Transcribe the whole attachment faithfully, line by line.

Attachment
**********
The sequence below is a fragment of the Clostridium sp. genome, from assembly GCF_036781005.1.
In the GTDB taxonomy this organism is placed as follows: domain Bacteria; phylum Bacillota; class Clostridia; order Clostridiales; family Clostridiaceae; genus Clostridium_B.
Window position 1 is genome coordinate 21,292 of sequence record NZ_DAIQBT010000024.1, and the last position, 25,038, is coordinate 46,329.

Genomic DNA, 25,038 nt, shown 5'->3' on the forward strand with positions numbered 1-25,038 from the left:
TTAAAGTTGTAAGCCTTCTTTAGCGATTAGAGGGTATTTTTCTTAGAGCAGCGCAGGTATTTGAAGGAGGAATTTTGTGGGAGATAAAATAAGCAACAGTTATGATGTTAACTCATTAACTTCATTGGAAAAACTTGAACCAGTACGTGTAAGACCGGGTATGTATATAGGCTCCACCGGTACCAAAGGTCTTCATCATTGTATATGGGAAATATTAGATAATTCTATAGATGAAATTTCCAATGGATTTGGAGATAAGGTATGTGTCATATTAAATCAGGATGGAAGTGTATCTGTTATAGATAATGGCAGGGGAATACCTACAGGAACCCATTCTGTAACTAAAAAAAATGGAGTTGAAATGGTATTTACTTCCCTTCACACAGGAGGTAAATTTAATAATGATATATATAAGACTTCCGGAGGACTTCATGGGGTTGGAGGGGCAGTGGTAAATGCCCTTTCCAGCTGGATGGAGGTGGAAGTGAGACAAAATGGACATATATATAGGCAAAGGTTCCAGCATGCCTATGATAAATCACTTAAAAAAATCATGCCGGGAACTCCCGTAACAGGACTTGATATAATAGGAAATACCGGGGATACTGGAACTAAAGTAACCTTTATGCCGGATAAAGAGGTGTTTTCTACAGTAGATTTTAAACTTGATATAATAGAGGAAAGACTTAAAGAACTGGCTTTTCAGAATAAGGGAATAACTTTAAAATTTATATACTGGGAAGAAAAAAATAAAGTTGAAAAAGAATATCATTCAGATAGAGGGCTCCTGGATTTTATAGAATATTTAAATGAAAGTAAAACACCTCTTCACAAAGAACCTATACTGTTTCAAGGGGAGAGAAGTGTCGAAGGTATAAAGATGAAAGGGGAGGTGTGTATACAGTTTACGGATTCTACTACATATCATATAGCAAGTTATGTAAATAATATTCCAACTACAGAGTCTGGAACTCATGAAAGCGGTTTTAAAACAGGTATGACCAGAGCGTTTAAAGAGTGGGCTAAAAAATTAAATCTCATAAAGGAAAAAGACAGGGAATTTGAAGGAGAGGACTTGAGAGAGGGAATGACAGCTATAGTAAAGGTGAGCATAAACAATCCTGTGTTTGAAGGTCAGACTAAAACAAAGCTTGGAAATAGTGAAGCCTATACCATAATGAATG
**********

The sequence below is a fragment of the Clostridium sp. genome, from assembly GCF_036781005.1.
In the GTDB taxonomy this organism is placed as follows: domain Bacteria; phylum Bacillota; class Clostridia; order Clostridiales; family Clostridiaceae; genus Clostridium_B.
Window position 1 is genome coordinate 21,292 of sequence record NZ_DAIQBT010000024.1, and the last position, 25,038, is coordinate 46,329.

Genomic DNA, 25,038 nt, shown 5'->3' on the forward strand with positions numbered 1-25,038 from the left:
TTAAAGTTGTAAGCCTTCTTTAGCGATTAGAGGGTATTTTTCTTAGAGCAGCGCAGGTATTTGAAGGAGGAATTTTGTGGGAGATAAAATAAGCAACAGTTATGATGTTAACTCATTAACTTCATTGGAAAAACTTGAACCAGTACGTGTAAGACCGGGTATGTATATAGGCTCCACCGGTACCAAAGGTCTTCATCATTGTATATGGGAAATATTAGATAATTCTATAGATGAAATTTCCAATGGATTTGGAGATAAGGTATGTGTCATATTAAATCAGGATGGAAGTGTATCTGTTATAGATAATGGCAGGGGAATACCTACAGGAACCCATTCTGTAACTAAAAAAAATGGAGTTGAAATGGTATTTACTTCCCTTCACACAGGAGGTAAATTTAATAATGATATATATAAGACTTCCGGAGGACTTCATGGGGTTGGAGGGGCAGTGGTAAATGCCCTTTCCAGCTGGATGGAGGTGGAAGTGAGACAAAATGGACATATATATAGGCAAAGGTTCCAGCATGCCTATGATAAATCACTTAAAAAAATCATGCCGGGAACTCCCGTAACAGGACTTGATATAATAGGAAATACCGGGGATACTGGAACTAAAGTAACCTTTATGCCGGATAAAGAGGTGTTTTCTACAGTAGATTTTAAACTTGATATAATAGAGGAAAGACTTAAAGAACTGGCTTTTCAGAATAAGGGAATAACTTTAAAATTTATATACTGGGAAGAAAAAAATAAAGTTGAAAAAGAATATCATTCAGATAGAGGGCTCCTGGATTTTATAGAATATTTAAATGAAAGTAAAACACCTCTTCACAAAGAACCTATACTGTTTCAAGGGGAGAGAAGTGTCGAAGGTATAAAGATGAAAGGGGAGGTGTGTATACAGTTTACGGATTCTACTACATATCATATAGCAAGTTATGTAAATAATATTCCAACTACAGAGTCTGGAACTCATGAAAGCGGTTTTAAAACAGGTATGACCAGAGCGTTTAAAGAGTGGGCTAAAAAATTAAATCTCATAAAGGAAAAAGACAGGGAATTTGAAGGAGAGGACTTGAGAGAGGGAATGACAGCTATAGTAAAGGTGAGCATAAACAATCCTGTGTTTGAAGGTCAGACTAAAACAAAGCTTGGAAATAGTGAAGCCTATACCATAATGAATG